Asian stock markets, the dollar and U.S. stock futures jumped in early Asia trading after Federal Bureau of Investigation Director James Comey said a review of new evidence gave it no reason to change its earlier decision that U.S. presidential candidate Hillary Clinton shouldn't face charges related to her use of a private email server.

The dollar rose to 104.10 against the yen following the news, up from 103.37 earlier, partially reversing its weakness against the Japanese currency over the last week following Mr. Comey's earlier letter late last month to Congress saying it had uncovered new evidence it believed was related to the email server.

The euro was down sharply against the dollar and was trading at $1.1087, down from $1.1115 just before the FBI comments. The Mexican peso, which has been highly sensitive to developments in the U.S. presidential race, headed in the opposite direction, gaining more than 2% against the dollar at one point compared with its levels late Friday.

"With the email issue now put to bed at least for now, it is clearly favorable for Clinton's chances at the election," said Ray Attrill, global head of currency strategy at National Australia Bank.

Equity markets rallied too, in a sign stock investors now believe a victory for Mrs. Clinton over her Republican rival Donald Trump in Tuesday's election is now more likely. The latest Wall Street Journal/NBC News poll found that 44% of likely voters support Mrs. Clinton, while 40% support Mr. Trump. Mrs. Clinton's four-point lead is less than half the 11-point edge she enjoyed in a mid-October poll.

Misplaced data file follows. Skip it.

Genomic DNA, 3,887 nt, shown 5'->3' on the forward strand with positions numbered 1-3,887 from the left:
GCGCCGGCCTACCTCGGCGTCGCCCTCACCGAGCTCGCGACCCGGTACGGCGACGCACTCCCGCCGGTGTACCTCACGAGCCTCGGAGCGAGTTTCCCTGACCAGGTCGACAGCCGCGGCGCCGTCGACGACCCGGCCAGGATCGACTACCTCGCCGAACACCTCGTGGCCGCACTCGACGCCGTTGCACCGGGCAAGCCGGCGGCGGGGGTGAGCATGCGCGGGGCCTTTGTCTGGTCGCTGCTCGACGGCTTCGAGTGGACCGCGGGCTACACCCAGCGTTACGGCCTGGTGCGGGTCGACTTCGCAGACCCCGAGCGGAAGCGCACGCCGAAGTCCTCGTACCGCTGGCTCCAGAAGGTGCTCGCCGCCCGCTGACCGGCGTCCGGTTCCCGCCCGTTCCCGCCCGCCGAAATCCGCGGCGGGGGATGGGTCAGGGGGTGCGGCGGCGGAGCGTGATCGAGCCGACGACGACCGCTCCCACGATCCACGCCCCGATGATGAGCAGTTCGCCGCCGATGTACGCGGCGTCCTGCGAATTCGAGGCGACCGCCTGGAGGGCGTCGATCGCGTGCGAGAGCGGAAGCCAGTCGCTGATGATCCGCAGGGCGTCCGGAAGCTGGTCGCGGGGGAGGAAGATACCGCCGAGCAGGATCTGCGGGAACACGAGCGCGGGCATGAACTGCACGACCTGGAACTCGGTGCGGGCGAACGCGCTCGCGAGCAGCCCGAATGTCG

A victory for the Democrats Tuesday is expected to be less disruptive for markets and therefore more supportive of an increase in U.S. interest rate in December.

Japan's Nikkei was up 1.3%, while Hong Kong's Hang Seng Index was up 0.4%, South Korea's Kospi was up 0.7% and Australia's S&P/ASX 200 was up 1.3%.

U.S. stock futures were also higher with the S&P 500 contract up 1.3% and Dow futures up 1.1%.

"Markets are likely to remove some of the risk premium taken as a precaution against a Trump victory now that Hillary Clinton will not be charged over her use of a private email server," wrote Ric Spooner, chief market analyst at CMC Markets, in a note.

Investors, though, are likely to remain wary ahead of the election this week after a campaign that has proven highly unpredictable,

"We could see a period of high drama before we get the announcement" of a winner or even after that, said Chris Weston, chief market strategist at IG. "The playbook is so diverse you don't know how to trade this."The British pound also weakened against the dollar Monday, on track to snap a 3-day winning streak. Over the weekend, British Prime Minister Theresa May told European leaders she would stick to her timetable for leaving the European Union, despite a court ruling last week that Parliament must approve Mrs. May's plans to trigger an exit from the EU. The pound fell 0.3% to $1.2474 in early Asian trading.

Write to Willa Plank at willa.plank@wsj.com, James Glynn at james.glynn@wsj.com and Hiroyuki Kachi at hiroyuki.kachi@wsj.com

(END) Dow Jones Newswires

November 06, 2016 21:55 ET (02:55 GMT)

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